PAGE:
Today, a police officer was found guilty on all counts for the murder of George Floyd. This act of accountability will not bring George Floyd back to his family or end our ongoing fight toward racial justice, but it is a constructive step toward our ongoing work for racial justice.

George Floyd’s murder galvanized our nation in a way we haven’t seen in decades. Millions of people of all ages and races took to the streets to proclaim their first amendment right to protest and call for justice in this case and for the end of our country’s deep history of systemic racism. We are all grateful to their acts of civic engagement toward what we know will take deep systems change work for years to come.

As a community of diverse set of changemakers across nonprofits, foundations, and community-based organizations, Independent Sector will continue to be relentless in our effort to end systemic racism and to build a healthy and just civil society and nation.”

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McKnight Fondation

A statement from President Tonya Allen of the Minneapolis-based foundation read in part:

“It is time now to cast our gaze forward—to envision and to rally for a more just, creative, and abundant future where all people can thrive. It is a future that includes shared power, prosperity, and participation. It is a future where everyone—of every race and ethnicity, of every zip code, of every socioeconomic circumstance—can breathe clean air; work in a high quality job; find a safe and affordable home; participate fully in our democracy; and enjoy a healthy planet preserved for future generations.”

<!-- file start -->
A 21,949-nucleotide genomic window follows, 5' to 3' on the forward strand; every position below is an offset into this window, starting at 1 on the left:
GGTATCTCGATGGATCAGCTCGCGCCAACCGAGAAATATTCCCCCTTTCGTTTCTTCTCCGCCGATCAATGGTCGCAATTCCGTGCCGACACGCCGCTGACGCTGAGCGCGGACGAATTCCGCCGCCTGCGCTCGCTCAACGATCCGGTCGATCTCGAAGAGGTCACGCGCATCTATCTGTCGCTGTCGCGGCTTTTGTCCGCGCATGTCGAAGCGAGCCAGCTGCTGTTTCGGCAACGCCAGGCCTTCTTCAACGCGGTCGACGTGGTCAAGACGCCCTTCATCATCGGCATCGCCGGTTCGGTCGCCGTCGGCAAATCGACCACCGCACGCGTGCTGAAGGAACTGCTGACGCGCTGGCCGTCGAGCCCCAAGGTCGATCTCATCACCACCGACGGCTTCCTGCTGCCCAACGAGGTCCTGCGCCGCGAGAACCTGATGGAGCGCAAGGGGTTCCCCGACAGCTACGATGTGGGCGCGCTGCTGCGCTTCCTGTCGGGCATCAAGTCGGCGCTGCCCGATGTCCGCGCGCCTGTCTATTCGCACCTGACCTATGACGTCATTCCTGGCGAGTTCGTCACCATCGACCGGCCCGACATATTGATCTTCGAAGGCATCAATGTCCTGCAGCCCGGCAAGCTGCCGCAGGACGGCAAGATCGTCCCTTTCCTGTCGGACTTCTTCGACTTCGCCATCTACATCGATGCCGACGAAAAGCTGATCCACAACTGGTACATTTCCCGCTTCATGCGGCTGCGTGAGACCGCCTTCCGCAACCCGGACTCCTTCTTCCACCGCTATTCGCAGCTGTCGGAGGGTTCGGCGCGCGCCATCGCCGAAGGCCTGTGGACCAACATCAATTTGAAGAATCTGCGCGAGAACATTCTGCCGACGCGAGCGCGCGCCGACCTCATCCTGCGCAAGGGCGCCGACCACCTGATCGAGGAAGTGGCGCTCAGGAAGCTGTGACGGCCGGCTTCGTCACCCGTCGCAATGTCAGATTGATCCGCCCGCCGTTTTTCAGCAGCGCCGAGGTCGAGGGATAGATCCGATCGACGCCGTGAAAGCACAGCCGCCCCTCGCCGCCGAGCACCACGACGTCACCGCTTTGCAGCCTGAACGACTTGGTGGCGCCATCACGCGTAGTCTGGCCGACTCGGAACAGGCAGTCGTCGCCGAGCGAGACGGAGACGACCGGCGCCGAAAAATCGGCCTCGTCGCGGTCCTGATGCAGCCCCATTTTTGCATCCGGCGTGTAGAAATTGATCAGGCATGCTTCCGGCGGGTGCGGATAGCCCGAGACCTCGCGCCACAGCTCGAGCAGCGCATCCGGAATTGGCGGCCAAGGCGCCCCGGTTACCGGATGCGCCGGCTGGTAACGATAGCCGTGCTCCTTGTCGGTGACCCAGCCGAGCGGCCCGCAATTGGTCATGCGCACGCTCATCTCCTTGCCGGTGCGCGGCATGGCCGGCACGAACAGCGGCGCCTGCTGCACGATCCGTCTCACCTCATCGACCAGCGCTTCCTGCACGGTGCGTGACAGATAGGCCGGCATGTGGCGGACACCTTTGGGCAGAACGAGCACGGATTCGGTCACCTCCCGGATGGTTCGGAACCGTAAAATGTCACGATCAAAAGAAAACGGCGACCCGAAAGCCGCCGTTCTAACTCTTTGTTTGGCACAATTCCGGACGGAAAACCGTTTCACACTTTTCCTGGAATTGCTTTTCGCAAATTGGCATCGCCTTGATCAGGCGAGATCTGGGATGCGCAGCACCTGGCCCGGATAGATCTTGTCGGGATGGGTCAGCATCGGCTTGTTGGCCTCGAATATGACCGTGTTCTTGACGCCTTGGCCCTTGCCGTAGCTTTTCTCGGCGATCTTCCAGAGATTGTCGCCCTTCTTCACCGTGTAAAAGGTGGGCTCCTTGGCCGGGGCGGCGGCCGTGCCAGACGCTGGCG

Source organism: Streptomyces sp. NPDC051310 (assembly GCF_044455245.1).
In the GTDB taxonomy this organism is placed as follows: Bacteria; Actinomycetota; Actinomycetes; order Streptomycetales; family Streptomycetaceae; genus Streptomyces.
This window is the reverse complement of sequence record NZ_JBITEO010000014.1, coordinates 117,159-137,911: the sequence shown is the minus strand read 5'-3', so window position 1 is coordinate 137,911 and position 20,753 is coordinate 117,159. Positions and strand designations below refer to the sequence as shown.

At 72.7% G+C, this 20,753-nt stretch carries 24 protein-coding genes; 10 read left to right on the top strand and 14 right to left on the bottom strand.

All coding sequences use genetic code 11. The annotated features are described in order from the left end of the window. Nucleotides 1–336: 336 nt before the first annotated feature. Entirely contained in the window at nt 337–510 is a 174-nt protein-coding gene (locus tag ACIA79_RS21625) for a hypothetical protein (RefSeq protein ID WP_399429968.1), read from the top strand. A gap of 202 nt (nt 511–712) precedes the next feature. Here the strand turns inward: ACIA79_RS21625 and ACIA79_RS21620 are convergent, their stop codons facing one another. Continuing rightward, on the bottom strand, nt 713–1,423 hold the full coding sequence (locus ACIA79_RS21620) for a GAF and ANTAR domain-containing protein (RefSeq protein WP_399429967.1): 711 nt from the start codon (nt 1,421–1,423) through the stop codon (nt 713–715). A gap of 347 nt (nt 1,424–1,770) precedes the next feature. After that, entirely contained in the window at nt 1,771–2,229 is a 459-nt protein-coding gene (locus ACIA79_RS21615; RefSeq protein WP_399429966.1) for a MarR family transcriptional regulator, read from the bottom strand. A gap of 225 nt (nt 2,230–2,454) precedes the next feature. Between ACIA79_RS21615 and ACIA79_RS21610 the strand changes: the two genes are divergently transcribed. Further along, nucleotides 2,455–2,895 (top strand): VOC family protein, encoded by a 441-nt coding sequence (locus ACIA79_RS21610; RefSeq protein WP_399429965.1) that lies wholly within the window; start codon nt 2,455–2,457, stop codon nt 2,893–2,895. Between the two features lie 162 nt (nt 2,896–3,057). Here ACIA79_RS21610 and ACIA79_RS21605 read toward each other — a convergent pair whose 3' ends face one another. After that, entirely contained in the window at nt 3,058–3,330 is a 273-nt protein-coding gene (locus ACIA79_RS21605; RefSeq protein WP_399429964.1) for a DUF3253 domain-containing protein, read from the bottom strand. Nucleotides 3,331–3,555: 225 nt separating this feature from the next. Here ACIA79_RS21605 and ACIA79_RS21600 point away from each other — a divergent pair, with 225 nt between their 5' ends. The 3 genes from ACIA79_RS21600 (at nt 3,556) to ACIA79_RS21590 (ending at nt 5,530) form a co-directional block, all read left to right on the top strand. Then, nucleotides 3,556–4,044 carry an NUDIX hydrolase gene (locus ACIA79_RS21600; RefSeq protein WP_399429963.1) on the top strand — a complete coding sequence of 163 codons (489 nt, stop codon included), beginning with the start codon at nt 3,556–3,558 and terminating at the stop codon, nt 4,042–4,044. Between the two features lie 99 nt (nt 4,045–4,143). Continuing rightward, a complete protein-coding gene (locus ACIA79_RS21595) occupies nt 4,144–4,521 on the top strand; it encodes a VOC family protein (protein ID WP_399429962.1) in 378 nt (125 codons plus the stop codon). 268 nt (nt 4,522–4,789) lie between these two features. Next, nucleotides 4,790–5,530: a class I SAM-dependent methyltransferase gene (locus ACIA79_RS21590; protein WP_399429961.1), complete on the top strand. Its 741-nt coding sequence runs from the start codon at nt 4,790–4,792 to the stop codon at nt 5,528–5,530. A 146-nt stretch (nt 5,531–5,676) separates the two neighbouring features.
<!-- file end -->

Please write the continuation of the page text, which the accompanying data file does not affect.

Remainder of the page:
The full statement can be found here.

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Bush Foundation

The St. Paul, Minn.-based Bush Foundation (via Twitter):

“Nothing can undo the murder of George Floyd. This moment, this verdict, is a place to build from. To show in every way that Black lives matter. To work together for racial justice. To challenge and change institutions to work for all. We can recommit to the practice of justice.”

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NAACP

President & CEO Derrick Johnson:

“While justice landed Derek Chauvin behind bars for murdering George Floyd, no amount of justice will bring Gianna’s father back. The same way a reasonable police officer would never suffocate an unarmed man to death, a reasonable justice system would recognize its roots in white supremacy and end qualified immunity. Police are here to protect, not lynch. We will not rest until all in our community have the right to breathe.”

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National Urban League

 

President and CEO Marc H. Morial:

“Just as the viral video of George Floyd’s brutal death marked a turning point in the nation’s tolerance for racially-motivated police violence, we are hopeful that today’s verdict marks a turning point in holding police accountable.

With this verdict, the jury has made an unambiguous declaration that unwarranted use of force against Black people by police is a crime, and that Black Lives Matter.